What's a DIY? I am not familiar with this acronym in crime literature. Is it like a DWI, now known as a DUI?

What's a cache 22? Is it like a Catch 22? The latter term was derived from the "damned if you do, damned if you don't" circumstances found in the novel Catch-22 by Joseph Heller, that was made into a film in 1970. It's log-line is: A man is trying desperately to be certified insane during World War II, so he can stop flying missions.

When you ask "legally bound" are you seeking legal advice for (your home) Great Britain, because I live in the USA, where domestic law varies from state to state, as directed by our Federalist-styled Constitution.
DIY - or Do It Yourself - is rarely applied to the crime genre, but when it is, it's usually within the context of an aggrieved wife shooting her husband when the hired hitman turns out to be a two-bit bum with a gun, but no idea of where to aim it.

Cache 22 is sometimes known as a typographical error, but more often as the infamous munitions stockpile where those alleged 'weapons of mass destruction' were found. They were found by one Irving Spratz, who had been virulently opposed to the Iraq war, but was now faced with the much sought for 'smoking gun'. Should he inform the authorities or keep quiet? His dilemma is sometimes known as Cache 22 - a dilemma exascerbated by the fact Cache 22 was his back yard in Chepstowe, Wales. How exactly do you explain why you have three hundred chemical warfare barrels and eighteen adapted scud missiles stacked up against your shed?

The legally bound thing actually relates to this fantasy I have about Ally McBeal, some handcuffs and a rubber bikini. It has nothing to do with this discussion.
I married a carpenter. If anything is going to get done around this house... I'm going to be doing it. I'm sure if I was willing to wait a few years, he'd do things... but I just don't see the need to.

I actually find DIY projects very enjoyable, and honestly think that along with that girlie class in high school where they teach 17 year olds how to cook and sew, they ought to teach simple things like fixing a flat tire, remodeling a kitchen and electrical wiring.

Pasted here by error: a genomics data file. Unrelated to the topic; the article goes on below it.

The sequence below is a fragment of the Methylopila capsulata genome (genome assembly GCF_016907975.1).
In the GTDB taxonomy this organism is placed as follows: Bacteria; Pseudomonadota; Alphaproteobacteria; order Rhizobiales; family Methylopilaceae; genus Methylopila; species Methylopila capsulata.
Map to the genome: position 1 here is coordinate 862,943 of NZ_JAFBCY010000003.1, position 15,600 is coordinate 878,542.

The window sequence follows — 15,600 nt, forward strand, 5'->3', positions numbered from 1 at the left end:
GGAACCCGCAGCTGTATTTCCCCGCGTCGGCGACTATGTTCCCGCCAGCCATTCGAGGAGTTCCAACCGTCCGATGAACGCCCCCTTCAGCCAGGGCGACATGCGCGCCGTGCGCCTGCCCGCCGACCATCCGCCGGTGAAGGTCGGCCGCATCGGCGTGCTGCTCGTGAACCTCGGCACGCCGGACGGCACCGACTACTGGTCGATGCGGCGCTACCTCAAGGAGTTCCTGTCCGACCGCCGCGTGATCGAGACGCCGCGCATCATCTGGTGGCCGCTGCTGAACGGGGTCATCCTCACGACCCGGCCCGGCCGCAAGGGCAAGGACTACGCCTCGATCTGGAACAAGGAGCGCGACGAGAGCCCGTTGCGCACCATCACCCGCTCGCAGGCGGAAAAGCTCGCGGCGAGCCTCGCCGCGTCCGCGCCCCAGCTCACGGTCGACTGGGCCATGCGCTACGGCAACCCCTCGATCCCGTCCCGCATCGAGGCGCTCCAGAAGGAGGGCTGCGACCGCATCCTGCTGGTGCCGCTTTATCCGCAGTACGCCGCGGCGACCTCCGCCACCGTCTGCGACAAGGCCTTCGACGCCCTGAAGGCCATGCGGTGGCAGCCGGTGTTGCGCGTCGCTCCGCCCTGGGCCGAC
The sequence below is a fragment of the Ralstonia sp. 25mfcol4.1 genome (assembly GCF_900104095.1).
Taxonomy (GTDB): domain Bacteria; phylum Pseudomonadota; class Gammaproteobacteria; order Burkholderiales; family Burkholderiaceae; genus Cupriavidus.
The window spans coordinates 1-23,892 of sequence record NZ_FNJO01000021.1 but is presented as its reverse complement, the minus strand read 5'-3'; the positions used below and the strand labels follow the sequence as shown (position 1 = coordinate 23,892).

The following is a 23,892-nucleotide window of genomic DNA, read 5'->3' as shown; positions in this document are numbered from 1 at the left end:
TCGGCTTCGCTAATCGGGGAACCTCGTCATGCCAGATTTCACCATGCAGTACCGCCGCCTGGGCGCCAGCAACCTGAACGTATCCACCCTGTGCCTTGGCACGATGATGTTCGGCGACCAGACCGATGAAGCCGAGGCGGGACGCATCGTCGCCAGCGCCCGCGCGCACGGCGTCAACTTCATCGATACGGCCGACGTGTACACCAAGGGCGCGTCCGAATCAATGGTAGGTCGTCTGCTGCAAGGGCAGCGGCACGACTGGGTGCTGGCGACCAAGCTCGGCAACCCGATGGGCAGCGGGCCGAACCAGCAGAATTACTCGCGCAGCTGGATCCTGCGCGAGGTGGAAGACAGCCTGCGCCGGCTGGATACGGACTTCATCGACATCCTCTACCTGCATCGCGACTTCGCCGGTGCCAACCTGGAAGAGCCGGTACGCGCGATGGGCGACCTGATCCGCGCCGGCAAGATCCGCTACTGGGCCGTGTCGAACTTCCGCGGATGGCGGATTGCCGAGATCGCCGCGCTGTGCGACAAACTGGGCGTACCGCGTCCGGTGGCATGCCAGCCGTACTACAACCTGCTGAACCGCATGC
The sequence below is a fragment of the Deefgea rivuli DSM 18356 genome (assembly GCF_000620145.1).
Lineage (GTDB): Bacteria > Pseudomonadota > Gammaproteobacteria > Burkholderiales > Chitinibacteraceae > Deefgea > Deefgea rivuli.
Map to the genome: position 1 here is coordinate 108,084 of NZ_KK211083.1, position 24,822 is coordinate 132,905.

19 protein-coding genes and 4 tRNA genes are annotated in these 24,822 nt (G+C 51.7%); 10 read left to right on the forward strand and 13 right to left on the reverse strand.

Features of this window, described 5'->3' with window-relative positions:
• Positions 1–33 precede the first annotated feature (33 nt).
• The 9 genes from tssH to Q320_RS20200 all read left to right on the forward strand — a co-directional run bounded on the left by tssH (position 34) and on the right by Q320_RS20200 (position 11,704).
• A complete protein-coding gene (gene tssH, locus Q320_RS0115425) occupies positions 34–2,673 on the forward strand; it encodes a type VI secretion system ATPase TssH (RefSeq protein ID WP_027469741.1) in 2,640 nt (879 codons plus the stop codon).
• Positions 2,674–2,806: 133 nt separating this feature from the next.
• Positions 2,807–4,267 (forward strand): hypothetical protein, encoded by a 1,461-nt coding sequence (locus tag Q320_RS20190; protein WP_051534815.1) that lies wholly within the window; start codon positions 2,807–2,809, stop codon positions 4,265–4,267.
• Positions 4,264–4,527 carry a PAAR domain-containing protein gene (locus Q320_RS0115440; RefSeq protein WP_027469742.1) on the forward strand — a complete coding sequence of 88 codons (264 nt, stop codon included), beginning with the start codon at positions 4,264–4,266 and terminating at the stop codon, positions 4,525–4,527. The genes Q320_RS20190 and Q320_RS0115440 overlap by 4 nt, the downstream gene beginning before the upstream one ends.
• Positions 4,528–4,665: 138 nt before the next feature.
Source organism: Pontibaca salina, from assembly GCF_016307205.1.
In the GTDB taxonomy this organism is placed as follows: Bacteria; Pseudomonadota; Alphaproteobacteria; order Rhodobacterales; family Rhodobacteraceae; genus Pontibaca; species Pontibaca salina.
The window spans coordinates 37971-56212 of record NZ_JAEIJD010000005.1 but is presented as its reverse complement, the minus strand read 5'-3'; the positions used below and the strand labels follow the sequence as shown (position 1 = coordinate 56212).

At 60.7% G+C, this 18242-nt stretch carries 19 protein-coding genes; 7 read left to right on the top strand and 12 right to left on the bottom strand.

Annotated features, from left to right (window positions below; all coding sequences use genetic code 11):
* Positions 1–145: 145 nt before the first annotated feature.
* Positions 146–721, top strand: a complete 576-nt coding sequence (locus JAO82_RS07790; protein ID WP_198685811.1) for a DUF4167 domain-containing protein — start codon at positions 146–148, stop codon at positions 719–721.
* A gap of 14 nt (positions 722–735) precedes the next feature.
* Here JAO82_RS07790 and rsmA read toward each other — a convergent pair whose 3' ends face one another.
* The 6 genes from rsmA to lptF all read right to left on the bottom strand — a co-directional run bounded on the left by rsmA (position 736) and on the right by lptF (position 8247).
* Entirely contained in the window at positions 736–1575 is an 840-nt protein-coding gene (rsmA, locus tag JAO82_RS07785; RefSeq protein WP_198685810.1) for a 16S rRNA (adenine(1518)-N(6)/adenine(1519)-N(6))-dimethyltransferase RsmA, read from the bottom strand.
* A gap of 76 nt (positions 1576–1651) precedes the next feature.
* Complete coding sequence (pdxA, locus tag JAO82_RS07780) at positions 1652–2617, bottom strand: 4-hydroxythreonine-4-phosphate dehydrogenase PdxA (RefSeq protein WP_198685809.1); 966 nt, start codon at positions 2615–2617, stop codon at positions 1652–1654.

(I can bake a perfect New York cheese cake, change the oil on my car, and use a skill saw... how sexy is that?)
Damn, I was tricked. When I saw that headline with DIY in it, I thought it had to do with running your own publishing outfit. I don't need to worry fixing shit around the homestead. I rent, baby!
I've skimmed this thread, but haven't seen anyone talking about this technique. I call it the That's Okay, I'll Do It. My husband is Very Handy. If it's broken, he has the ability to fix it. Now the inclination...that's another story. Because I hate people who nag (of any gender), I don't want to be the nagging wife. I remind my husband only twice about anything that needs to be done. If said thing is not fixed/done in a reasonable amount of time, I tear into it myself.

A perfect example of this is a situation involving our car. Years ago, back when cars still has carburators, my car tended to die at red lights. Hubby said, "I need to rebuild the carburator. As soon as I get time, I'll do it." The car kept dying at lights and I kept getting more and more upset. Hubby was busy, said he'd get to it, blah, blah, blah. When I'd finally had all I could take, I didn't rant, or cause a fuss, I just pulled up to the garage and removed the air filter. Hubby came out to ask what I was doing and I told him I was taking the carburator off so I could take it to get it rebuilt. The car ran like a dream the next day.

Moral of the story: Threaten to DIY and his Man Pride will prevent you having to do any actual work. Either that, or you'll learn some interesting new skills. Both ways work for me.